The process of developing a scarf or printed tie is one of teamwork. Despite the use of technology, it continues to be a laborious and demanding process. In the beginning, internal draftsmen at fabric printers were used. Two years later, the company decided to hire its own professionals and illustrators on contract, as well as using in-house employees to design under Fulvia’s supervision. Each designer added his own personal imprint to the scarf. But it was always Fulvia, as creative director of all silk collections for men and women, who 'played the first note,' tuned the instruments, gave the creative idea to the designers in charge of developing those initial sketches, which only after her approval and modifications, were created at real size. From the very beginning of her professional career, it was Fulvia who suggested sketches made using a collage technique. Miniature ethnic scenes, cultural themes and popular illustrations became recurrent Ferragamo tie subjects; flowers and the animal world dominated their scarves.
In the early years, the two decorative approaches overlapped: the firm’s earliest designs consisted of animals made of a patchwork of flowers. From the late 1980s onwards, floral fantasies proliferated, alongside marine fauna, hunting subjects, footwear created by Salvatore Ferragamo during the early decades of the twentieth century and, above all, exotic themes, dominated by felines prowling through somehow-reassuring jungle scenes.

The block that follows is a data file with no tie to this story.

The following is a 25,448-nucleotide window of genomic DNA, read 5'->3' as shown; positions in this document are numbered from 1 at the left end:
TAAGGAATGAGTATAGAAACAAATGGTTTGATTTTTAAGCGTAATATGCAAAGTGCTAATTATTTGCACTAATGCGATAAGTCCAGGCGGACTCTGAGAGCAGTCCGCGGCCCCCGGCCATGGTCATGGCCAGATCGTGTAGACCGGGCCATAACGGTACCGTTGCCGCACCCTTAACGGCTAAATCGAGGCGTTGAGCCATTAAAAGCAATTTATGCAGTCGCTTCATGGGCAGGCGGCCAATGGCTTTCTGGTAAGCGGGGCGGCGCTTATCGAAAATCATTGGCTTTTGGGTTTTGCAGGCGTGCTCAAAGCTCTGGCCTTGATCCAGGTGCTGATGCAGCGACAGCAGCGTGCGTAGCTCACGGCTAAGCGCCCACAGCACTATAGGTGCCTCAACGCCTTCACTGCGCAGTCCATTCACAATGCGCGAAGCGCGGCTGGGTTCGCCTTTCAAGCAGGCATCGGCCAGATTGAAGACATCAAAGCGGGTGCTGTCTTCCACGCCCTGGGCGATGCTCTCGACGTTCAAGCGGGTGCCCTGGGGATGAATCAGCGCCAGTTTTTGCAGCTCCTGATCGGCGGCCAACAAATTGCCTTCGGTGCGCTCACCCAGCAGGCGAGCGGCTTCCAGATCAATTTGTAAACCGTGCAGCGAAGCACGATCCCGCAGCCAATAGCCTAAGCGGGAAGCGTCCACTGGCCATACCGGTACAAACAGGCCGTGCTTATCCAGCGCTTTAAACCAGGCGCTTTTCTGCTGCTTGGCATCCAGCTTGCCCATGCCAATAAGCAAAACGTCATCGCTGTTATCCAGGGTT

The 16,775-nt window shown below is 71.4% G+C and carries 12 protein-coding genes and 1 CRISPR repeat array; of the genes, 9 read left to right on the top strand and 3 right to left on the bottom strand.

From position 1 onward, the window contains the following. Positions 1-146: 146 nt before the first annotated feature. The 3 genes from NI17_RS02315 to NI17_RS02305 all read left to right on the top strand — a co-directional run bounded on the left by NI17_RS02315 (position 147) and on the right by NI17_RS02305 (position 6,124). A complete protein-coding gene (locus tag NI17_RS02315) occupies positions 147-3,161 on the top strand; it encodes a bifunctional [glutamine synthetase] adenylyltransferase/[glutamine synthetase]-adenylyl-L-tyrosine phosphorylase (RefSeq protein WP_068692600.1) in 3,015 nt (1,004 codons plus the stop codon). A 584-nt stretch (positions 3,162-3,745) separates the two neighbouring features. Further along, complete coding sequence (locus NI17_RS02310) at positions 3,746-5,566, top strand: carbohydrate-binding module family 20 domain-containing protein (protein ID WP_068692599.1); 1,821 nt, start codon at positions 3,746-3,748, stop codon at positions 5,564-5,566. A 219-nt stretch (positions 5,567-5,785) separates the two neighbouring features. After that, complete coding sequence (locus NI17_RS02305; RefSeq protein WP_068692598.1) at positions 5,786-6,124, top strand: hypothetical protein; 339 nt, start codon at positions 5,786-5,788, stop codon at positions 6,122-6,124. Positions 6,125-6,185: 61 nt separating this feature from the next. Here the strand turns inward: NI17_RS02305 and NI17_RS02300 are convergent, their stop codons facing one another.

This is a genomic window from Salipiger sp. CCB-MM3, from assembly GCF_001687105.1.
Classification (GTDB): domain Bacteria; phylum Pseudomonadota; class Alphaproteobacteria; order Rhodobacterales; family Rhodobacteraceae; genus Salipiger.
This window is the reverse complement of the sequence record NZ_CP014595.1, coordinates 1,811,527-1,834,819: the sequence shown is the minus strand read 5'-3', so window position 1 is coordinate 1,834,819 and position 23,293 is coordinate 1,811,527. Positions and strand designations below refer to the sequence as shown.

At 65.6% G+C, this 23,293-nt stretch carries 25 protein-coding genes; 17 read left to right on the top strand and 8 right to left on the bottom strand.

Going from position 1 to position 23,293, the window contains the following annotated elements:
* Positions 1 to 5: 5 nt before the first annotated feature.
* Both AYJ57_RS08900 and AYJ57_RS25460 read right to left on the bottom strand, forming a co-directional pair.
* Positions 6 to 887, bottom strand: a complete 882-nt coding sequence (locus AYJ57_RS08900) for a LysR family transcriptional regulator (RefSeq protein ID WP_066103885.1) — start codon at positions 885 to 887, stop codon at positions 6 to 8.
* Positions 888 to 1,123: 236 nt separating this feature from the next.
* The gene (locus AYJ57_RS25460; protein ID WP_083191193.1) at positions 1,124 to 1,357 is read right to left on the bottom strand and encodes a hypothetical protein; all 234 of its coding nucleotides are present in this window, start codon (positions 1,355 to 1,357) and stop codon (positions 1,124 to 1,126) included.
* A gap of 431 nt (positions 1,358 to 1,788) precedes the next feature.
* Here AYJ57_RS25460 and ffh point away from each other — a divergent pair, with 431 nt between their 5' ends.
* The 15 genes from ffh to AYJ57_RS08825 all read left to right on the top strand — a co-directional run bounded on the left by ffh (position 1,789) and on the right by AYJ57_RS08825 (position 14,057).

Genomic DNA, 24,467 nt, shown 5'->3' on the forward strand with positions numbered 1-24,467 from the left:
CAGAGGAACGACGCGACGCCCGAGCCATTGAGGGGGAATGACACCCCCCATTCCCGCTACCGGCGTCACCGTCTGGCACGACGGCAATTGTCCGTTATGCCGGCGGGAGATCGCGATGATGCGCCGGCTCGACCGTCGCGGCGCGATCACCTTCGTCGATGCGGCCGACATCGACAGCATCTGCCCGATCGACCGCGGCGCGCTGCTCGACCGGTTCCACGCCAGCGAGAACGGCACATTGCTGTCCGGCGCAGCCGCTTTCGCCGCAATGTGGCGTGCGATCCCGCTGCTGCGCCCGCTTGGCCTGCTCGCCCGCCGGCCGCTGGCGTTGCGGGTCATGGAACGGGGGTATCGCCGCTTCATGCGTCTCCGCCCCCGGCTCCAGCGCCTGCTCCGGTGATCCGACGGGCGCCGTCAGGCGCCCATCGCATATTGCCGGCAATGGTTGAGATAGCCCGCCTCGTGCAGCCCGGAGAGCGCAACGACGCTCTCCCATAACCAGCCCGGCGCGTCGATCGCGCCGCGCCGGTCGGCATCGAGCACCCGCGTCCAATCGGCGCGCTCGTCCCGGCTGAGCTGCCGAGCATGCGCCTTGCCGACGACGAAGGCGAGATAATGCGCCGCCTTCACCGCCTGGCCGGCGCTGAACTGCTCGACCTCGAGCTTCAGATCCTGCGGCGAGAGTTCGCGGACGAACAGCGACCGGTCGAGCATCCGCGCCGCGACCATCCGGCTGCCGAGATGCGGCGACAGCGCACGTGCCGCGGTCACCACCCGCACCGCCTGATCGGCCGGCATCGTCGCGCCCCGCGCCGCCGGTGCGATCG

Salvatore Ferragamo, Peonie, spring / summer 2000 collection, silk twill foulard.
Created by top illustrators led by Fulvia, this eclectic creative world has been preserved at the company’s historical archive, a veritable Wunderkammer that reveals how the apparent simplicity of these silk prints, intended for worldly use, actually conceals great conceptual and productive complexity.
Fulvia’s untimely death in 2018 left an immense void. However, her passion and ideas live through the people Fulvia trained over the years, who continue to design and produce as if she were still at the helm of each collection and through the archive materials. They allow today’s designers to re-interprete Fulvia’s classic themes in a contemporary way, as may be seen from recent designs that put forward a new type of patchwork, obtained by vertically staggering two famous print designs from the past, or to re-launch the brand’s most iconic scarves under the Ferragamo's Creations line. This documentary and human heritage keeps the unforgettable Silk Lady and her magic alive.
A virtual tour of the exhibit can be viewed here.